Thursday, September 22, 2011

49% Of a Mother

Relief line in San Antonio, TX, 1939. Photographer: Russell Lee
Times are hard.  Have you heard?  Our economic climate has been compared to the Great Depression of the 1930’s.  Our family is beyond living paycheck to paycheck.  With S’s support and the encouragement of our peers I applied for some assistance to help us purchase food for the children and ourselves.  Food Stamps.  In Illinois this is called the Supplemental Nutrition Assistance Program (SNAP) and otherwise more familiarly known as “The LINK Card.”

The application process alone requires a large swallowing of pride and ego not to mention a fairly high IQ score.  The application was not difficult to complete, but it was lengthy, and the process was not easy by any means… And I am a college educated woman with resources like a car, a telephone, a computer and printer, and internet service.  At one point in the application process I felt fortunate for having a home address.
"Migrant Mother" feeding herself and her children frozen vegetables and killed birds. Photographer: Dorothea Lange

Why did S and I choose to request food assistance?

We care about our health and the health of our children.  According to the Centers for Disease Control and Prevention (CDC) the top 3 leading causes of death in Illinois and in our nation are heart disease, cancer, and stroke (in that respective order).  According to the World Health Organization (WHO) these are nutrition-related chronic diseases (NCDs) along with obesity, diabetes, osteoporosis, and dental diseases.  Eating poorly and not getting enough physical activity is killing us.

I used to think it was cheaper to buy “real food” instead of processed foods and cook at home.  I used to think if one absolutely “had to” utilize a fast food restaurant they could simply make a healthier choice in the menu items of salads and grilled items. 

I was wrong.

The grilled sandwiches and salads at fast food restaurants are more expensive and still often laden with mayo, cheese, or high fat dressings.  Sometimes it really is cheaper to order off the dollar menu, than to purchase fresh fruits and vegetables at the store.  Canned vegetables and fruits are less expensive and less nutritionally dense than fresh, not to mention the TASTE factor.  Often times when people tell me that they don’t like a particular vegetable, I ask how they prepare it.  If it involves a can opener or defrosting – that’s the first problem. 

An overwhelmed an overworked parent simply does not have the TIME to exercise.  I promise you.  This is not an excuse.  I have 3 jobs and I am in graduate school and I sometimes don’t feel like I have time to walk my dog.  That is my only physical activity. 

I have gone to the store with $20.  Because I only had $20.  It is a lot cheaper to buy a box dinner, a pound of ground beef, a gallon of milk, a can of peaches, a loaf of white bread, and call it DINNER.

That “dinner” that I just bought for around $20 at a Shop-n-Save is highly processed, high in saturated fats; offers little to no fiber; and is laden in things like preservatives, corn syrup, hydrogenated oils, MSG, food coloring… I could go on.  It has been proven that a low fiber, high fat diet increases ones risk for all of the NCDs that I above mentioned.  The poor are dying.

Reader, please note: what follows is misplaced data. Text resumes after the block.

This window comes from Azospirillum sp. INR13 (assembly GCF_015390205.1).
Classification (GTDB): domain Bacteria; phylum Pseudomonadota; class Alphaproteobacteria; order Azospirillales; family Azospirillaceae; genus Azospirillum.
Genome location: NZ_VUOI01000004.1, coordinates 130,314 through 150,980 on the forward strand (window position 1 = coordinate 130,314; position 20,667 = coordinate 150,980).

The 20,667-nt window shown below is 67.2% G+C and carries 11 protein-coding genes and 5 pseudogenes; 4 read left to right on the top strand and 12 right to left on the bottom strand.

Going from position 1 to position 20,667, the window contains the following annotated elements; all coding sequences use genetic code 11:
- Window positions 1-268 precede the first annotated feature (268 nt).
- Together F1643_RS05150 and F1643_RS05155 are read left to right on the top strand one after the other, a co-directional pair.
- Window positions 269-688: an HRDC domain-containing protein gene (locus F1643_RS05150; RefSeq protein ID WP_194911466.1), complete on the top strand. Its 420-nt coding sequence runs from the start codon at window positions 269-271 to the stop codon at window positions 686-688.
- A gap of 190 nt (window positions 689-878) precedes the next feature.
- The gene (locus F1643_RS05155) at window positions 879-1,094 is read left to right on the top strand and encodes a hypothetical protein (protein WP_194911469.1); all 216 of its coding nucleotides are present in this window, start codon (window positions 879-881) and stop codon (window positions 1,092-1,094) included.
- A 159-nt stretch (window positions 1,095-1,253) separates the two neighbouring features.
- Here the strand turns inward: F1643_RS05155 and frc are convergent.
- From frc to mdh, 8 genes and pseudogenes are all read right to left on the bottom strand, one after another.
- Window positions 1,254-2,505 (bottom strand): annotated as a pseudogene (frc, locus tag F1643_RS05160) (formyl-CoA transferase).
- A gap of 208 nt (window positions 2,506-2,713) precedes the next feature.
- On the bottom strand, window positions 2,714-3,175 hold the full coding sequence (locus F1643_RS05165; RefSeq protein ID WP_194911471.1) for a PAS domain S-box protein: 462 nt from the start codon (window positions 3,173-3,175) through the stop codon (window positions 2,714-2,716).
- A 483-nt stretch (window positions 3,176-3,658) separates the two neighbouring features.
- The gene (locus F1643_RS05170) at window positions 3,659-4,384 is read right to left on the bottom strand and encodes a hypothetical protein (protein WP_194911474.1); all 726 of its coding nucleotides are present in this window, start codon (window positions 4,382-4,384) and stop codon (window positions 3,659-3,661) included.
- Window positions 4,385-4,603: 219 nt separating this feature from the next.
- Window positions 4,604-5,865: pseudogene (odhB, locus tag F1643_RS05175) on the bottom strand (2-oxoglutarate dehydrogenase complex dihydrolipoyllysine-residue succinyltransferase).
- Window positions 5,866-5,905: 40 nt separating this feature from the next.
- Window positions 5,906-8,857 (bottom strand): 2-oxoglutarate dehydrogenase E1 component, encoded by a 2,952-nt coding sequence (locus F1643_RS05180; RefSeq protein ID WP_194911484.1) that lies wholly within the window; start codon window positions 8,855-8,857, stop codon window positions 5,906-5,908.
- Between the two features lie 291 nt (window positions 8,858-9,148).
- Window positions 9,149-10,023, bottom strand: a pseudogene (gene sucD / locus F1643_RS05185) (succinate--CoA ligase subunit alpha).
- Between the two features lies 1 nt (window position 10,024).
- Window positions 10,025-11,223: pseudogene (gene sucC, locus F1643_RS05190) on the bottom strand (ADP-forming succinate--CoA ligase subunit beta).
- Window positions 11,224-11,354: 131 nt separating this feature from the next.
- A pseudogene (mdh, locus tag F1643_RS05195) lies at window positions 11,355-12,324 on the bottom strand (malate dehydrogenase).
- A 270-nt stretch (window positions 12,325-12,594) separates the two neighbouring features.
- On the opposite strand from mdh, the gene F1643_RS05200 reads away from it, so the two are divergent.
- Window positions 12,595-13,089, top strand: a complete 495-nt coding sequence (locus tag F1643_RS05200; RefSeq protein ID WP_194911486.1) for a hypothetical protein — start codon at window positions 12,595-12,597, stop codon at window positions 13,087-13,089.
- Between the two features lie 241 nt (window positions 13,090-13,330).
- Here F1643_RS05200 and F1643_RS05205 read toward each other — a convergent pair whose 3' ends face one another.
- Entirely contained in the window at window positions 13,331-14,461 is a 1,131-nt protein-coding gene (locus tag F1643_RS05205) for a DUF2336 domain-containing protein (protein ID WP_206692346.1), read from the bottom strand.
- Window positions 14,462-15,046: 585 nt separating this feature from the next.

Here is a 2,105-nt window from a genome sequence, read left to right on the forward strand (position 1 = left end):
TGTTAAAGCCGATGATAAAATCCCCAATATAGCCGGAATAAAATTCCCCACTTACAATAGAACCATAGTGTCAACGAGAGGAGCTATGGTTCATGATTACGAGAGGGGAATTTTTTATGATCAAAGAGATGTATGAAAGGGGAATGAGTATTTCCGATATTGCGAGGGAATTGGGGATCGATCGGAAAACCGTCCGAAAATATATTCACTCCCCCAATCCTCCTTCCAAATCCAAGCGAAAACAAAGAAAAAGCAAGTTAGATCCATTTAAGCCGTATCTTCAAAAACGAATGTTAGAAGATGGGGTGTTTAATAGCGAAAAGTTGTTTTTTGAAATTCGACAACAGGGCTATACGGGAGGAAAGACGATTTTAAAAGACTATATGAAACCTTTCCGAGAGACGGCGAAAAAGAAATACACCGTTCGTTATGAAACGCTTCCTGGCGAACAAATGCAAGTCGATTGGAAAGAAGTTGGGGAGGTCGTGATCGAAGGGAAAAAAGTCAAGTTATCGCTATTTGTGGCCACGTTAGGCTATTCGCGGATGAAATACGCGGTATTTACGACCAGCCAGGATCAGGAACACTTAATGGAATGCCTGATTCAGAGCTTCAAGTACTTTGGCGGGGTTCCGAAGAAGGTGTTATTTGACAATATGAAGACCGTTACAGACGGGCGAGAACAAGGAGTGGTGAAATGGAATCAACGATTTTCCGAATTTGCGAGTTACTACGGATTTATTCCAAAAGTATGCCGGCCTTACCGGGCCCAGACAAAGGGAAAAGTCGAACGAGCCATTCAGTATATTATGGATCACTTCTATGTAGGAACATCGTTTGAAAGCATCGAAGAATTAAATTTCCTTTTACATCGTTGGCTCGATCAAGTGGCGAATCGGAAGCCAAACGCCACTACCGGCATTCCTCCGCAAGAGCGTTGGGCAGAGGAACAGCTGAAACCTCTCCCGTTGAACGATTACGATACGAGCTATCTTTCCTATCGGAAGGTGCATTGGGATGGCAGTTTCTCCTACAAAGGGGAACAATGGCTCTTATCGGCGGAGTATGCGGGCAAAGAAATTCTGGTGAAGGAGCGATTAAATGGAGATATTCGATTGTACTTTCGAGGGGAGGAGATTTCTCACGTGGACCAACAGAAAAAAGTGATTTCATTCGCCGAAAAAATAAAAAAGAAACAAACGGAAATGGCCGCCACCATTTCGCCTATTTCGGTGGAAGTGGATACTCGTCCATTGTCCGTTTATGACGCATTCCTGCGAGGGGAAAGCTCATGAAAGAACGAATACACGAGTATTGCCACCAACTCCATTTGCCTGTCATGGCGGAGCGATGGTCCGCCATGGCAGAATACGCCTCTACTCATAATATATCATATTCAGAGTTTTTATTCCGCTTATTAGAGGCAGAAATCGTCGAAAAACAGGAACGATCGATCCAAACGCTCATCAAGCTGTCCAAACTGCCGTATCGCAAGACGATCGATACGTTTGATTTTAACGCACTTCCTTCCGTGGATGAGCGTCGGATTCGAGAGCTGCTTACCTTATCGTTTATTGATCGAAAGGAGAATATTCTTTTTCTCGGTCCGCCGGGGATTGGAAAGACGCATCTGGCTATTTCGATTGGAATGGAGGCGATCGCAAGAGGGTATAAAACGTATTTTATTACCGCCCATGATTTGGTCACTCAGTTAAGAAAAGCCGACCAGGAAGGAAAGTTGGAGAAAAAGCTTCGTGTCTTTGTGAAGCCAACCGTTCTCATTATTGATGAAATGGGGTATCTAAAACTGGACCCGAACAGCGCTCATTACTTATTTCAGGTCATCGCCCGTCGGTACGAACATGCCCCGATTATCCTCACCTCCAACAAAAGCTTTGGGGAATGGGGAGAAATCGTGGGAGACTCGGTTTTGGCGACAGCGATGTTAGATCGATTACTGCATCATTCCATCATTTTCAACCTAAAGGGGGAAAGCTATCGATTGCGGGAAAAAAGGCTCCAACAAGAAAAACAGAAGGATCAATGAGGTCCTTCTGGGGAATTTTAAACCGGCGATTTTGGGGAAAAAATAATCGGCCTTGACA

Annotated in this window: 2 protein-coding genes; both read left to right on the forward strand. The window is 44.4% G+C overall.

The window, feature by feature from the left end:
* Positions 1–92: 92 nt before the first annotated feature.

"Migrant Mother" Photographer: Dorothea Lange
This summer S and I planted a modest garden, shopped at local farmer’s markets, and went further into credit card debt to purchase health, nutritionally whole, foods for our family.  We spent time educating ourselves about what we are putting into our bodies.  We sat down with the kids at meal time and talked about food, nutrition, health.  My daughter L knows what cholesterol is and my daughter M knows about diabetes.  The kids see S and I working on our new venture,, and understand that we are trying to help others learn about eating to live (instead of living to eat) as well.

Today I had my interview with a state appointed case worker to discuss my application and I was informed that the children don’t “count” in my household because according to … according to… paperwork I guess… they reside with us 49% of the time.

I swallowed my heartache down deep to the place my pride was buried earlier this week.  I choked a little on my tears.  I forgot all of my words to the eloquent speech I had prepared in advance to defend my application.  I meekly said, “I withdraw my application.”

And I fucking thanked her.

Once again, I felt like I was told I was half a mother because I have half-time custody.  Conversely,  I argue that  if a divorced father had "as much" custody...visitation... whatever... with his children.... this would be deemed as exceptional fathering by our societal standards.  I promise you.  

I have chosen to share custody with their father for the benefit of the children so that they may have as much equal and adequate time with both of us.  Who am I kidding?  Nothing is adequate.  Nothing is equal.

As it has been pointed out to me today, by my state appointed case worker... I'm only 49% a part of their lives.  Photo credits can be found here...

1 comment:

Lisa said...

I've been eating like crap all week, and I totally feel it. I'm so excited that a simple thing like mushrooms are on sale for .49 at Aldis this week, I plan on getting 6 boxes! It really really sucks that you cannot get assistance because they do some stupid calculation. I'm on assistance and will frankly tell you that yes eating healthy is very expensive and that even our allotted amount we get a month doesn't cover all our food. If it wasn't for M buying a quarter of beef, deer hunting and now buying a pig every year, there's no way we would be able to eat how we do. Sigh. All I can say is try again in another month, or let me help you with your application. :)